Itämeri.fi is opened – Finnish maritime information combined
You can now access Finnish maritime information through a single online portal. The Itämeri.fi service is a collection of information produced by several Finnish institutions over the years in an easy-to-understand format. The Finnish Heritage Agency has produced information and images on the underwater and marine cultural heritage of the Baltic Sea, in particular.
“The Finnish Heritage Agency has produced content on marine cultural heritage and marine archaeology for the Itämeri.fi website along with plenty of images of underwater sites. In the leisure time section (vapaa-ajan vietto), we provide information on interesting sites to visit, such as lighthouses and fortresses,” says project researcher Sinikka Kärkkäinen from the Finnish Heritage Agency.
Marine cultural heritage includes the built and archaeological signs in the environment, which show the human way of making sense of and using the sea and water bodies. These include wrecks and underwater structures, such as harbour and defence equipment.
The maritime information in the Itämeri.fi portal is produced by the Finnish Environment Institute, Geological Survey of Finland, the Finnish Meteorological Institute, the Natural Resources Institute Finland (Luke), Metsähallitus, the Finnish Heritage Agency, the Brahea Centre at the University of Turku, the Coordination Group for Marine Spatial Planning Cooperation, the Government of Åland, the Regional Council of Southwest Finland and the Finnish Transport Infrastructure Agency. The construction of the service was funded by the European Maritime and Fisheries Fund, and the work was coordinated by the Finnish Environment Institute. The service is available in three languages: Finnish, Swedish and English.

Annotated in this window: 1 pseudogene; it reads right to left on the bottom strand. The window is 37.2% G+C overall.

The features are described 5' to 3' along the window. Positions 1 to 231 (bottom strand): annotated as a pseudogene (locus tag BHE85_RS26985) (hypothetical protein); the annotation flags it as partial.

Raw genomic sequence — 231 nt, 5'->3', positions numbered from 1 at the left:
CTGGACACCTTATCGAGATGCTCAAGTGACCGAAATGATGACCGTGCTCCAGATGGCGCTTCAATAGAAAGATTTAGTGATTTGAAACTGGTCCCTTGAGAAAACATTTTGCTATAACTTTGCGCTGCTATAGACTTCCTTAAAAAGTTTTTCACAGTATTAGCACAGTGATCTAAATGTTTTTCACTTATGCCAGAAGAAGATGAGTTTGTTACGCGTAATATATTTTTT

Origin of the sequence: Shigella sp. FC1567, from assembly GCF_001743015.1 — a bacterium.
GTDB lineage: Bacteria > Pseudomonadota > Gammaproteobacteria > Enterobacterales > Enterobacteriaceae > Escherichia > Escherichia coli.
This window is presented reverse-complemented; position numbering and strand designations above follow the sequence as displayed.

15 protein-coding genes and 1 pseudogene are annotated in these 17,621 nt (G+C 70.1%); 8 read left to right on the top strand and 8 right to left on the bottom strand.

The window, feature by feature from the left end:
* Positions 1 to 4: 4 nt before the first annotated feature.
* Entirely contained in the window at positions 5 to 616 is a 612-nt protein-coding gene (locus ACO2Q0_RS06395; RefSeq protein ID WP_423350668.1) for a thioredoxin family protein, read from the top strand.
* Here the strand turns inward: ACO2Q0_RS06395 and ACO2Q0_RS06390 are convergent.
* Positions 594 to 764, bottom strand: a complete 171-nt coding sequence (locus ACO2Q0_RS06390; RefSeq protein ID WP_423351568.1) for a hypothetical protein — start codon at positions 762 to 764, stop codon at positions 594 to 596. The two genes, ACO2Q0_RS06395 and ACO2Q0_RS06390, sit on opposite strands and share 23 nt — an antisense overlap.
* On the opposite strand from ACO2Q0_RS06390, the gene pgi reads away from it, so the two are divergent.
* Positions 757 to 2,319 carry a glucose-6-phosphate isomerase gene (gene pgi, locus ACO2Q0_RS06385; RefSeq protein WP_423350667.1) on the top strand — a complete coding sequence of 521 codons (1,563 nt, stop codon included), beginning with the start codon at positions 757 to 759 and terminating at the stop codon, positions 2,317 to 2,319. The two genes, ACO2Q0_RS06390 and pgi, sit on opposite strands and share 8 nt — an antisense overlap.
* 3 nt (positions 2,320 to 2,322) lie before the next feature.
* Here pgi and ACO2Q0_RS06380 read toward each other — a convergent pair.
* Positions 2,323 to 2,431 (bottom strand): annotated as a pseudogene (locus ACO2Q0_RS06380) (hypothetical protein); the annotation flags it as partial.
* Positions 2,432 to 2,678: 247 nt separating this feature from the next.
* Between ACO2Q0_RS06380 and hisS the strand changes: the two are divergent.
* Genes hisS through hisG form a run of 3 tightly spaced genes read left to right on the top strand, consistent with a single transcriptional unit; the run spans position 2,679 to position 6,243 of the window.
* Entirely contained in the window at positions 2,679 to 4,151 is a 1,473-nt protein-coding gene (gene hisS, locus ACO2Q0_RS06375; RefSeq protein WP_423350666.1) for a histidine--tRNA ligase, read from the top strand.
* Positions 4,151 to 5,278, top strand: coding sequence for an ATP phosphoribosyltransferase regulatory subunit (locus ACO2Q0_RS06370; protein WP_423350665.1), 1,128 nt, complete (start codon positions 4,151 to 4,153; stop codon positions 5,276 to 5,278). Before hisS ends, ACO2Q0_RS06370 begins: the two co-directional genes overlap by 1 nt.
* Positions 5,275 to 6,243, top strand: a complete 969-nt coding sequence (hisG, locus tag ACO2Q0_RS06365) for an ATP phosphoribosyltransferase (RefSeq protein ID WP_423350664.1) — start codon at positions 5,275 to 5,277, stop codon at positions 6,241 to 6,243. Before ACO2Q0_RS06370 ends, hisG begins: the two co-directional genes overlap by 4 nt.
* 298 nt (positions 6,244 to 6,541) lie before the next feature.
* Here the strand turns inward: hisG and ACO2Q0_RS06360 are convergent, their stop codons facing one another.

Comprehensive maritime image bank available to the public
The content production for the portal has also contributed to the work of the Finnish Heritage Agency in a broader sense. During the project, various registers were reviewed and updated. Information on entries in the Ancient Relics Register, for example, have been updated and completed with photographs.
At the same time, we were able to digitise the so-called storm inventory (Myrsky-inventointi) images, i.e. material consisting of more than 2,000 images of lighthouses and other buildings related to navigation. The collection of images, collected in 1996–2000, could have been left unused, but thanks to the project, we were able to digitise the material and make it available to the public in the Finna service. Other images on marine archaeological research sites have also been catalogued, digitised and published in Finna. The images are also available in the Itämeri.fi image bank, where they can be viewed and used freely for non-commercial purposes.
Data and cultural heritage sites on the map
The portal also includes a data service allowing for most of the marine geographic information and research material to be used freely. You can search for data, download it from the databases maintained by various institutions and view it in the map service.
The Seaguide section of the service is especially made for the use of the public, such as boaters and hikers. The service, optimised for mobile device use, offers real-time sea information as well as the locations of wrecks and cultural heritage sites discovered in the Baltic Sea. You can use the guide to plan a trip to the treasures of the Baltic Sea. The Seaguide is available in Finnish, Swedish and English.
For more information, please contact:
Project Researcher Sinikka Kärkkäinen, Finnish Heritage Agency, tel. +358 (0)295 33 6250, firstname.lastname@example.org
Intendant Sallamaria Tikkanen, Finnish Heritage Agency, tel. +358 (0)295 33 6312, email@example.com
Project Coordinator Hanna Piepponen, Finnish Environment Institute, tel. +358 (0)40 182 3334, firstname.lastname@example.org